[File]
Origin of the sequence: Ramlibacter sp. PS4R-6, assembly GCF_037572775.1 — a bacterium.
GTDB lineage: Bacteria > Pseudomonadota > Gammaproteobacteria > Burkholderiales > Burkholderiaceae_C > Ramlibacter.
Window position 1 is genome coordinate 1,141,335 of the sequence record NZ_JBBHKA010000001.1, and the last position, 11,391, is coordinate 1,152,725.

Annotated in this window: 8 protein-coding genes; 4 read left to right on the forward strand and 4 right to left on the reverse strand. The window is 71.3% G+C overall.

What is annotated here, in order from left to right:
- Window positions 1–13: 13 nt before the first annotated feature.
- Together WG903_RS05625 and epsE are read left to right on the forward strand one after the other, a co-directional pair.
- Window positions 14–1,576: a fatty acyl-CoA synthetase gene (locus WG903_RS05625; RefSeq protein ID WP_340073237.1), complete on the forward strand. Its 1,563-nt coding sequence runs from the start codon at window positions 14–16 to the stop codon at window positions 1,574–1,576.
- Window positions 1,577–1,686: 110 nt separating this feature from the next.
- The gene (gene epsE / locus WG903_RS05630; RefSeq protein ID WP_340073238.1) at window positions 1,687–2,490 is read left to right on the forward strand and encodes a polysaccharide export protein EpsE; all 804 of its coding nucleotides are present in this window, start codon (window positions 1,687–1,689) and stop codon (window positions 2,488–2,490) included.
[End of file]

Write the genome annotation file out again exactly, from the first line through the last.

Origin of the sequence: Ramlibacter sp. PS4R-6, assembly GCF_037572775.1 — a bacterium.
GTDB lineage: Bacteria > Pseudomonadota > Gammaproteobacteria > Burkholderiales > Burkholderiaceae_C > Ramlibacter.
Window position 1 is genome coordinate 1,141,335 of the sequence record NZ_JBBHKA010000001.1, and the last position, 11,391, is coordinate 1,152,725.

Annotated in this window: 8 protein-coding genes; 4 read left to right on the forward strand and 4 right to left on the reverse strand. The window is 71.3% G+C overall.

What is annotated here, in order from left to right:
- Window positions 1–13: 13 nt before the first annotated feature.
- Together WG903_RS05625 and epsE are read left to right on the forward strand one after the other, a co-directional pair.
- Window positions 14–1,576: a fatty acyl-CoA synthetase gene (locus WG903_RS05625; RefSeq protein ID WP_340073237.1), complete on the forward strand. Its 1,563-nt coding sequence runs from the start codon at window positions 14–16 to the stop codon at window positions 1,574–1,576.
- Window positions 1,577–1,686: 110 nt separating this feature from the next.
- The gene (gene epsE / locus WG903_RS05630; RefSeq protein ID WP_340073238.1) at window positions 1,687–2,490 is read left to right on the forward strand and encodes a polysaccharide export protein EpsE; all 804 of its coding nucleotides are present in this window, start codon (window positions 1,687–1,689) and stop codon (window positions 2,488–2,490) included.